Maggie Rogers
Favourite track // Alaska
I, like many others, discovered Rogers after the video of her song moving Pharrell to tears went viral. Her blend of folk and dance combined with her light falsetto is breathtakingly gorgeous - I actually cried the first time I heard "Alaska" - and with her most recent release of "Dog Years" she's proven her skills to be more than a fluke. Rogers' rise to fame happened so quickly that it's uncertain as to whether she'll release anything more soon, but her two songs thus far are so incredible as to land her a spot as one of my favourites.

Long Way Home by Låpsley
Favourite tracks // Hurt Me, Falling Short, Love is Blind

I first discovered Lapsley several years ago after the releases of “Station” and ‘Hurt Me,” but after several months she fell off my radar until Long Way Home came out in March. Long Way Home is an impressive debut for a 19-year-old; Lapsley's version of electronic music involves intense sound distortions and genre jumping, from R&B to Motown to altpop. Lapsley's debut is far from the most cohesive album of the year, but it's bold and emotional and well worth a notice.

Inheritance by Audrey Assad
Favourite tracks // Ubi Caritas, How Can I Keep From Singing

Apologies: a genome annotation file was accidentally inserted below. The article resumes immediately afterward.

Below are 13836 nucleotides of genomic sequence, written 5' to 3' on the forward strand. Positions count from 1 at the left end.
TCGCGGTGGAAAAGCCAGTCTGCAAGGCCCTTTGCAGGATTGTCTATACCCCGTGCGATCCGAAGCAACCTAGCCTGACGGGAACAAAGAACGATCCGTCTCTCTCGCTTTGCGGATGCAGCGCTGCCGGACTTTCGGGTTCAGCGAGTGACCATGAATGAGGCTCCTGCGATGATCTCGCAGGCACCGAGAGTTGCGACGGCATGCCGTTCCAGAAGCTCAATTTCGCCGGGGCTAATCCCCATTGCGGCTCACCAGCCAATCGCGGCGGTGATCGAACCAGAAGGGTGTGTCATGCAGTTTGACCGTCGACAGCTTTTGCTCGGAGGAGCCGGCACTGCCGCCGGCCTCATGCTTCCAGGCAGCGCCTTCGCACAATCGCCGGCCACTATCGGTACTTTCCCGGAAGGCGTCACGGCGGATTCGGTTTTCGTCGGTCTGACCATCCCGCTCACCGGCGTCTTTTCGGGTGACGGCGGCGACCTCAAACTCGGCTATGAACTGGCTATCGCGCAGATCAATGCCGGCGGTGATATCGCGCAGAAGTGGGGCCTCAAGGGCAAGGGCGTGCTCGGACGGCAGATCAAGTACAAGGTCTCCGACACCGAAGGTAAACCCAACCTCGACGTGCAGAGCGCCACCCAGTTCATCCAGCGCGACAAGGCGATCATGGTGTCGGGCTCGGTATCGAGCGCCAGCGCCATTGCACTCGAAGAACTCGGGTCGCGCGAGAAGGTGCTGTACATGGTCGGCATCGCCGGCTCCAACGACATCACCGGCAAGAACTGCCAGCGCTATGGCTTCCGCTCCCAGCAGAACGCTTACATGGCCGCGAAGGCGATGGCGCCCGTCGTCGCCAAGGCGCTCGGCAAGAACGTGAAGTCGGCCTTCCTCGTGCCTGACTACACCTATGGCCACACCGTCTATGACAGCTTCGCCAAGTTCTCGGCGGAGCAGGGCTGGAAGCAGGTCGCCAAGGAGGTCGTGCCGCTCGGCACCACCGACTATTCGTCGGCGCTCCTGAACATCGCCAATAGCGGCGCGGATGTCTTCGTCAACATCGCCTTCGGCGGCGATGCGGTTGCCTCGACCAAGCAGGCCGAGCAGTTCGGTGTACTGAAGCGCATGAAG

The latter half of 2016 involved an hour of commuting four days a weeks, and in those times there were days when I needed loud music to amp me up and other days I needed something quieter to calm me down. Inheritance, a collection of old hymns with a few modern songs, was put on repeat on those days I needed calm. It's unshowy, unpretentious - just a worshipful stillness that lent itself to half of hour of peacefulness whilst driving.

All My Demons Greeting Me as a Friend by Aurora
Favourite tracks // Runaway, Conqueror, Running With the Wolves, I Went Too Far
I've had a special love for Aurora ever since I had the opportunity to see her at a festival, and her debut album is everything I could have hoped for. Lyrically, Aurora contemplates on death often, but the album never seems to go too dark as each time the lyrics are on the brink of despair the beat kicks in and the songs feel like a haunting, almost frenzied dance. All My Demons Greeting Me as a Friend is an accomplished work for such a new, young artist, and as Aurora continues to grow in fame I hope she stays true to her own brand of strangeness.

The Altar by Banks
Favourite tracks // Trainwreck, This Is Not About Us, 27 Hours
Anyone who knows me well knows how obsessed I was (and still am) with Banks' debut Goddess. Given my intense love of the first album, it's no wonder that the second album wouldn't live up to my expectations. Despite the initial letdown, The Altar has gotten plenty of airplay from me. It follows in much of the same musical style as its predecessor as an emotionally charged break-up album full of R&B production whilst still allowing for some acoustic ballads.